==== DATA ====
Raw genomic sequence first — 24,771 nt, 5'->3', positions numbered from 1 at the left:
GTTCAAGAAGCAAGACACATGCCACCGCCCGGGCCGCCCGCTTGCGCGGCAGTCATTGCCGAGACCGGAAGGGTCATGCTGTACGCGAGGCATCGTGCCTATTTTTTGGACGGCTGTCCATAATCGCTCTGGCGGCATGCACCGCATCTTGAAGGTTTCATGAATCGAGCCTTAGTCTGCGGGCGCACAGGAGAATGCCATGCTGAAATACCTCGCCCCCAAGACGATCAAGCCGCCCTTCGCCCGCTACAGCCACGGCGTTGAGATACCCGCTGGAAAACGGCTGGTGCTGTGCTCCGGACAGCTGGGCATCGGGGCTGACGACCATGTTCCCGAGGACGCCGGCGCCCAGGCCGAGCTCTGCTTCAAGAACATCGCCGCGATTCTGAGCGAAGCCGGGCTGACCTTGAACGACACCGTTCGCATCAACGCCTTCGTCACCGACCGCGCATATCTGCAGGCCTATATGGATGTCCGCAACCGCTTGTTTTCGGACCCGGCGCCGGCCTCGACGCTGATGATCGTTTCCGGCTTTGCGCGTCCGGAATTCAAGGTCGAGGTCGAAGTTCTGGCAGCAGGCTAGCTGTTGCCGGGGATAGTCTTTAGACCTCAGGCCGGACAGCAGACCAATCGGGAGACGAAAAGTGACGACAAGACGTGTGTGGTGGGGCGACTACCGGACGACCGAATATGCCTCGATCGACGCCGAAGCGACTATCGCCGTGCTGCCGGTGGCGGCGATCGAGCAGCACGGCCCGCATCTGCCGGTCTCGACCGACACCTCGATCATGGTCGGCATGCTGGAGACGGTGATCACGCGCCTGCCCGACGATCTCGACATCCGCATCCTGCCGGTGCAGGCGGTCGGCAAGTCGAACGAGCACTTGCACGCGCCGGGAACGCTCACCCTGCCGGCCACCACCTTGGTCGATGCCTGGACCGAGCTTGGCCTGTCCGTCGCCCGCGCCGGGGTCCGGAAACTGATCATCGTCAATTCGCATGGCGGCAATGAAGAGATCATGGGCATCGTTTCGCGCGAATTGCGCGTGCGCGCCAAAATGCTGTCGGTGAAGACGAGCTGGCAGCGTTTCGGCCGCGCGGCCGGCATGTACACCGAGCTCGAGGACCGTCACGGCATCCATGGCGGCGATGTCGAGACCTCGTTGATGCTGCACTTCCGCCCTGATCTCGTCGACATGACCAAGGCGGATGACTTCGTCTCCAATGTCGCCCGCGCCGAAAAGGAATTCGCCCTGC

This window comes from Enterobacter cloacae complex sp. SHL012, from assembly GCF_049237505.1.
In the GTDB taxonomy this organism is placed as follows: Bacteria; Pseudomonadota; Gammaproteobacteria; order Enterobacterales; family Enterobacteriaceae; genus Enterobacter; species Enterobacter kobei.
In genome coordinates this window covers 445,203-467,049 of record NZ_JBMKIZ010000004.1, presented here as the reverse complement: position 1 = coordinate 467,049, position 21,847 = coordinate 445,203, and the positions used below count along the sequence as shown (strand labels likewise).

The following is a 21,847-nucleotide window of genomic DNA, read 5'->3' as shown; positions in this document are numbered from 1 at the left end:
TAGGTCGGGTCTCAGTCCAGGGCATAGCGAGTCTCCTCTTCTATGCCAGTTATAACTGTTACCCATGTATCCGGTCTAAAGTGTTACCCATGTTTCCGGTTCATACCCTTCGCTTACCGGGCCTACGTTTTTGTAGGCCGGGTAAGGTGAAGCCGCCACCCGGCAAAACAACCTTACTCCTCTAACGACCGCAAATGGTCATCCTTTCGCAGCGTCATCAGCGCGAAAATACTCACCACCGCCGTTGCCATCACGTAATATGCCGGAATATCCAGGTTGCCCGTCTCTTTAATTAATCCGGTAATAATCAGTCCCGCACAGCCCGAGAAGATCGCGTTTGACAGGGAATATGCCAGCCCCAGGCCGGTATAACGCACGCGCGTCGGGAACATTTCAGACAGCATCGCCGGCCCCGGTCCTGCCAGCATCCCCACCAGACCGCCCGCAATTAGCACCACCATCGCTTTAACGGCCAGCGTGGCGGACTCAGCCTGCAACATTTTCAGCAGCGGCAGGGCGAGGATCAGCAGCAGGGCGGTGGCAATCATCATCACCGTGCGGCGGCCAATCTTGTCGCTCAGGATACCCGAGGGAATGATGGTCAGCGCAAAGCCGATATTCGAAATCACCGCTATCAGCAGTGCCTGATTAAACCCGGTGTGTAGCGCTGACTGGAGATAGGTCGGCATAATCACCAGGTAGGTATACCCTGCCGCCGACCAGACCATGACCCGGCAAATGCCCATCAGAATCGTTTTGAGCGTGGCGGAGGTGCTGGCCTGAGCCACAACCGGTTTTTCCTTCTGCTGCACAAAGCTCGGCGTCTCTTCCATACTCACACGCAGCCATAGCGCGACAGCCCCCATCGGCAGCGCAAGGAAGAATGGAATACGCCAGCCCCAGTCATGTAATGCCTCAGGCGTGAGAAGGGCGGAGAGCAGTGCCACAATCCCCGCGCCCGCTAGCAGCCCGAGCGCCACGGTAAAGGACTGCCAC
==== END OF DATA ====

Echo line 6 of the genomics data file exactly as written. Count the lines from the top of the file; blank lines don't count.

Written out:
The following is a 21,847-nucleotide window of genomic DNA, read 5'->3' as shown; positions in this document are numbered from 1 at the left end: